Magazine article Information Today

The Web Reaches Adolescence: Our Last Opportunity to Influence Its Growth

Magazine article Information Today

The Web Reaches Adolescence: Our Last Opportunity to Influence Its Growth

Article excerpt

[Editor's Note: Information Today congratulates Tim Miller for winning the UMI Excellence in Writing award for his article "Inside the Tornado: The Information Industry in 1995," which appeared in our December 1995 issue. This month, Miller once again shares his assessment of the current year's developments and how they impact those of us who work in the information industry.]

The World Wide Web reached its adolescence this year. Its latest growth spurt has left it awkward and blemished as an information delivery medium. We see glimpses of greatness-an impressive bone structure, flashes of brilliance, and, occasionally from out of the blue, actual answers to our questions. But most of the time the Web is gangly, uncouth, and downright annoying as it overloads us with irrelevant, poorly conceived, and low-quality information.

We in the information industry have been absentee parents during the childhood of the Web. We have stood by, stunned and sometimes threatened, as most of the major advances flashed by without even our token participation. We have lashed out with criticism of the Web, reluctant to accept the fact that, even with all the blemishes of its pubescence, the Web is close to being the Holy Grail that we have sought for decades. It is the vast market that vendors and distributors crave. It is the critical mass of specialized users that publishers and producers have desired. It is the empowerment of the end user with easily used, ubiquitous interfaces that information specialists have claimed to have wanted for the past several decades. And yet it still awaits our input.

The coming months may present the last and greatest moment for information professionals to bring their considerable resources to bear to help shape what is by far the single most significant phenomenon in the short history of online information. With most of its technological framework in place, the Web's focus is finally shifting from its plumbing to its content and to how that content can best be delivered to solve people's problems. Here is where we can shine.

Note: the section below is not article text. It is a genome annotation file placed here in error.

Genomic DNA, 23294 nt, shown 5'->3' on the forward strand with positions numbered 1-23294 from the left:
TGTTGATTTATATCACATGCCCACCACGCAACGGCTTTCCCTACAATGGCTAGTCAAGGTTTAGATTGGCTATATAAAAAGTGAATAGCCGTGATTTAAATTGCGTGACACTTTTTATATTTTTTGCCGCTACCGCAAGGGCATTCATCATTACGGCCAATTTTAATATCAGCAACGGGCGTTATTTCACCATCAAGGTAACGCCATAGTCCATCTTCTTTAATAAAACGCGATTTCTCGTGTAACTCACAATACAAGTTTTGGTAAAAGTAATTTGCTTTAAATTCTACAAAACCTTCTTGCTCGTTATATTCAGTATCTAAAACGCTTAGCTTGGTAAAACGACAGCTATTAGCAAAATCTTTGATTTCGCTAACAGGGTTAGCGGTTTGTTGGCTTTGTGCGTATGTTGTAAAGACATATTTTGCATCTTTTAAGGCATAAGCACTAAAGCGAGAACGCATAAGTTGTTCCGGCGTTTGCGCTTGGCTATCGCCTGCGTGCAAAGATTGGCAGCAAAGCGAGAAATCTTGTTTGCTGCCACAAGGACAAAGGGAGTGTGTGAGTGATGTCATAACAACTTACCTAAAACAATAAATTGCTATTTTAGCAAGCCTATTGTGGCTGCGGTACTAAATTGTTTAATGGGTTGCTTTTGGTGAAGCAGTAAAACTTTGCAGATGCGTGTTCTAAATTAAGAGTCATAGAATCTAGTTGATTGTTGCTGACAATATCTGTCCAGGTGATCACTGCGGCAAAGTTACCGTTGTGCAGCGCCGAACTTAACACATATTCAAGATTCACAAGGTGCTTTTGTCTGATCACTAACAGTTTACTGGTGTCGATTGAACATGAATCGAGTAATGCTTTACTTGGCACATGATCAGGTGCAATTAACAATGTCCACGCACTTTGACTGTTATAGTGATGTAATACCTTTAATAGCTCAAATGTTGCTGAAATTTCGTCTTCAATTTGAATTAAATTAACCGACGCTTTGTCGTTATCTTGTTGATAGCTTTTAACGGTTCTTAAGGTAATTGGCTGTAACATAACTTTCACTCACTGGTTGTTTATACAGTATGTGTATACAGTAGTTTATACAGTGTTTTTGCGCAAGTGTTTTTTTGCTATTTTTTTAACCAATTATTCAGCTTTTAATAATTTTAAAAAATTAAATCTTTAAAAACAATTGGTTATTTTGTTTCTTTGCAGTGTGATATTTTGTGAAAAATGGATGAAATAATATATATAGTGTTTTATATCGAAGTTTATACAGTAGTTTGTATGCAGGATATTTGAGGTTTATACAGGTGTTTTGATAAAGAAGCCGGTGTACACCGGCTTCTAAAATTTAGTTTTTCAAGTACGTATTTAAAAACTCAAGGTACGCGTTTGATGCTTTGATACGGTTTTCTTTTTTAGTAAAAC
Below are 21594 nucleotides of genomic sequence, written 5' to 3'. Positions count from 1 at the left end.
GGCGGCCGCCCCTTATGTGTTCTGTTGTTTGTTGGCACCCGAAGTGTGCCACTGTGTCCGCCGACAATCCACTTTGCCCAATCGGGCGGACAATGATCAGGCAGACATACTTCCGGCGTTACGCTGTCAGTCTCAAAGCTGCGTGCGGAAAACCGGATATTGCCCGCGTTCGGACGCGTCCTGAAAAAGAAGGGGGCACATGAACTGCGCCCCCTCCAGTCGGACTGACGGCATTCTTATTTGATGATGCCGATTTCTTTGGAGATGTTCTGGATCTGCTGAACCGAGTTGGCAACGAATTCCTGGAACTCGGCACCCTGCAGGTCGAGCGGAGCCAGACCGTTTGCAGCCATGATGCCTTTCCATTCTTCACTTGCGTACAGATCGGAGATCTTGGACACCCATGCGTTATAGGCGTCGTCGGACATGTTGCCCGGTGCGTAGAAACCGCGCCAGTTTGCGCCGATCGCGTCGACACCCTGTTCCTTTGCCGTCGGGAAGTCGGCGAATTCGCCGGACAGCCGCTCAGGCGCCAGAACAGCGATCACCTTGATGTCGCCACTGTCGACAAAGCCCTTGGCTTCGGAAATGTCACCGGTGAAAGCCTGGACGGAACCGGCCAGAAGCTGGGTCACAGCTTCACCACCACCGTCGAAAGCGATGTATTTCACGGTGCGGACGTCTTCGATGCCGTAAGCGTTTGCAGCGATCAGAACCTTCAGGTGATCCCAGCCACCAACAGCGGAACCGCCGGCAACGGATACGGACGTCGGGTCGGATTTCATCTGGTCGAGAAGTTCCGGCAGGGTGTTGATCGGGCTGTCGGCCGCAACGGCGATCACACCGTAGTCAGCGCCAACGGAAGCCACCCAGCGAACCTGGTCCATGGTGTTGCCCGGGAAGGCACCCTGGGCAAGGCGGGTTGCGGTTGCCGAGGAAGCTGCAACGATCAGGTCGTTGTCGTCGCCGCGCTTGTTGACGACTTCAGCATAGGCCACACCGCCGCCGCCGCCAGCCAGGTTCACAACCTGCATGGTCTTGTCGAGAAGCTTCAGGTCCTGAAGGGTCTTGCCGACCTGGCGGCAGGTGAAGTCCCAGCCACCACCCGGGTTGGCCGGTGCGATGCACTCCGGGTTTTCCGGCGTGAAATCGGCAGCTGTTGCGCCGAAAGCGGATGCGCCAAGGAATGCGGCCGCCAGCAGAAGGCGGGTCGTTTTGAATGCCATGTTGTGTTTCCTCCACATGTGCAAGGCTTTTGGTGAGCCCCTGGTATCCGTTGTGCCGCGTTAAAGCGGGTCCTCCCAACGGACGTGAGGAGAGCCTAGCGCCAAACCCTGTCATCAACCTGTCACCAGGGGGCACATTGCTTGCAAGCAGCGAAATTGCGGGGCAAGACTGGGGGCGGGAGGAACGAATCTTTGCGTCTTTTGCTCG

Great Strides Have Been Made

To put the Web's adolescence in perspective, let's review the two major stages in its development to date. In the span of less than three years, two major bursts of investment created the framework of a whole new delivery medium. The early formative months in 1994 and early 1995 quickly built an infrastructure that allows users to gain access to the network and to navigate it with simple, intuitive browsing software that operates across all computing platforms. The 18 months or so that followed have produced the basic building blocks of the Web, the tools that allow producers to create truly compelling content for the Web. These tools include the servers, content-development software, information-retrieval engines, transaction systems, programming languages, and other products that allow communications, information retrieval, software interaction, purchase transactions, and other forms of content.

In 1996, with the Web's skeleton in place and its major organs working, the focus of developers and users began to shift to content. This year brought huge investments in content creation from such players as C/net, HotWired, and MSNBC. We also saw some of the first Web content acquisitions, kicked off early in the year by Intuit Inc., the publisher of financial-management software, which purchased Galt Technologies Inc. for that company's fledgling Web-based mutual fund information service. 1996 brought the flowering of directory and search services such as Yahoo!, Excite, infoSeek, Altavista, and others that are trying to bring more organization to the millions of pages that comprise the Web.

This year also revolutionized the world of what we used to call clipping services or, somewhat more stodgily, selective dissemination of information (SDI). Recognizing that some 15 million corporate users are in nearly constant connection to the Web via their LANs, innovators created a comucopia of new techniques for "pushing" information to users on an individualized basis. …

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